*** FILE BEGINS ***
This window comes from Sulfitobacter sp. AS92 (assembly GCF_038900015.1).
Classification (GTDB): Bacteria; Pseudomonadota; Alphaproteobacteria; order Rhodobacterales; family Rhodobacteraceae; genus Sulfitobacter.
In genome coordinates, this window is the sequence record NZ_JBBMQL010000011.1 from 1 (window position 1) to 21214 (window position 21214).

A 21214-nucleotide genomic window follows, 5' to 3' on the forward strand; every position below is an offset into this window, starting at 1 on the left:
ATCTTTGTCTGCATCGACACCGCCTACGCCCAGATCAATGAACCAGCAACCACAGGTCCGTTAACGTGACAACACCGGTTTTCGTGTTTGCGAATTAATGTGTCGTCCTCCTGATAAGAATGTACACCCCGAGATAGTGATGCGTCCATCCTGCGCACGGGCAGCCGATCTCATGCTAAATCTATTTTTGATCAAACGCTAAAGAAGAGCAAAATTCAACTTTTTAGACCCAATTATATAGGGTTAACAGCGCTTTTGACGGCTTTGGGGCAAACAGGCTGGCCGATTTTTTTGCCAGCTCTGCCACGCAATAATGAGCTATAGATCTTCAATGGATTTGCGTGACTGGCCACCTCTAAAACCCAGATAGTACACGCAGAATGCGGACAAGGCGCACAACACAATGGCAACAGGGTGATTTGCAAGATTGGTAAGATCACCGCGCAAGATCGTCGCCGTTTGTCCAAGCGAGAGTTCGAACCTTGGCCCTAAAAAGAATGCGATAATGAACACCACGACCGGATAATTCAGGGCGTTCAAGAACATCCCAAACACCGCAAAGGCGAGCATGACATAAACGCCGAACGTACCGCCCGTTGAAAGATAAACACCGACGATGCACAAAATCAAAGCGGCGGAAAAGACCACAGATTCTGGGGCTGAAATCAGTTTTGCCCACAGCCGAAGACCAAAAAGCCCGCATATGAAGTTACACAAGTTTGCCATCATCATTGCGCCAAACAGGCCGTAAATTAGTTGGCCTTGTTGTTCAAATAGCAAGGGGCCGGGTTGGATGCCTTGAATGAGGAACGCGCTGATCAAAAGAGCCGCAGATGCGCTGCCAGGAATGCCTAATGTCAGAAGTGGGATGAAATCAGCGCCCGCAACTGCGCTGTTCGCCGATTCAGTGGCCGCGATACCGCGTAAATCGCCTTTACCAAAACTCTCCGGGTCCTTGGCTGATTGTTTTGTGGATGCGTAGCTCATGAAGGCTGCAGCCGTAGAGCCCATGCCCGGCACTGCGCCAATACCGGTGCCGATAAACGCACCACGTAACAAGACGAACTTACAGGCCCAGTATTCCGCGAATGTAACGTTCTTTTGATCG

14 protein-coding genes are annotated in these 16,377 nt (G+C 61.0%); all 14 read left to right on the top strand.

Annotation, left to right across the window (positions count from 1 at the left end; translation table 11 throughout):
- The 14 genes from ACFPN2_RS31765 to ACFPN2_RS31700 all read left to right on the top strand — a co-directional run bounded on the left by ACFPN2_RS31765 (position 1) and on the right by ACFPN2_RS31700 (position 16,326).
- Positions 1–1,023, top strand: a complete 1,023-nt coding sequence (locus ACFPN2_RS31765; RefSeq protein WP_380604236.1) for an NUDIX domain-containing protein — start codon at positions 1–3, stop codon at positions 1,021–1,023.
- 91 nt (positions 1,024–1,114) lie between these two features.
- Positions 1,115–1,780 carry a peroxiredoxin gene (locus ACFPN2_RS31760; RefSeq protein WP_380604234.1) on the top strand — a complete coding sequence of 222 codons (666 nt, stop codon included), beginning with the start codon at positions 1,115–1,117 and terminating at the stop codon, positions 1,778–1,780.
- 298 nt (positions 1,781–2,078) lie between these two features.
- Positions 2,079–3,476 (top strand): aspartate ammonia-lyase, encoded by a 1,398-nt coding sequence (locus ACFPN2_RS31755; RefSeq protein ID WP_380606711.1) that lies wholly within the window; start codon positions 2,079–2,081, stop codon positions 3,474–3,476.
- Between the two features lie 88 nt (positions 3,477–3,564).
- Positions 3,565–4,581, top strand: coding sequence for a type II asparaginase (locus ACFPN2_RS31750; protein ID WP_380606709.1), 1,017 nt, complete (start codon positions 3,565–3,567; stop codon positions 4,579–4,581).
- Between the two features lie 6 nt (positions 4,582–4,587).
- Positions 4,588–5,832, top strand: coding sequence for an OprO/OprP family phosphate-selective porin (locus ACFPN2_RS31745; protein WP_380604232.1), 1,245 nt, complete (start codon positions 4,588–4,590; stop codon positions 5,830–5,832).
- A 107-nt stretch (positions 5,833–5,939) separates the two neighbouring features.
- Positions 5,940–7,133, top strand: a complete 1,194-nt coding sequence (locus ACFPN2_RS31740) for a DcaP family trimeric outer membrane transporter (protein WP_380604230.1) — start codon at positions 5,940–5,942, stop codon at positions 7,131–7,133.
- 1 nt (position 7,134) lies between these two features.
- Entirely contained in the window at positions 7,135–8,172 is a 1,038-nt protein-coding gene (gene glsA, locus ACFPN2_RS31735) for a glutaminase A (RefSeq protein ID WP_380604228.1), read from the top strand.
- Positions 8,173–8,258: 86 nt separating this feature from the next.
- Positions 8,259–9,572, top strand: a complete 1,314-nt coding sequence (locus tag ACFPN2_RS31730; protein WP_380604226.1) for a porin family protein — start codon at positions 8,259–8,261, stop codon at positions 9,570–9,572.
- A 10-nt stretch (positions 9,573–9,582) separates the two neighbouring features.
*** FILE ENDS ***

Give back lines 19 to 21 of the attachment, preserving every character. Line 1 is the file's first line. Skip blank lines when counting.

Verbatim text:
- Positions 5,940–7,133, top strand: a complete 1,194-nt coding sequence (locus ACFPN2_RS31740) for a DcaP family trimeric outer membrane transporter (protein WP_380604230.1) — start codon at positions 5,940–5,942, stop codon at positions 7,131–7,133.
- 1 nt (position 7,134) lies between these two features.
- Entirely contained in the window at positions 7,135–8,172 is a 1,038-nt protein-coding gene (gene glsA, locus ACFPN2_RS31735) for a glutaminase A (RefSeq protein ID WP_380604228.1), read from the top strand.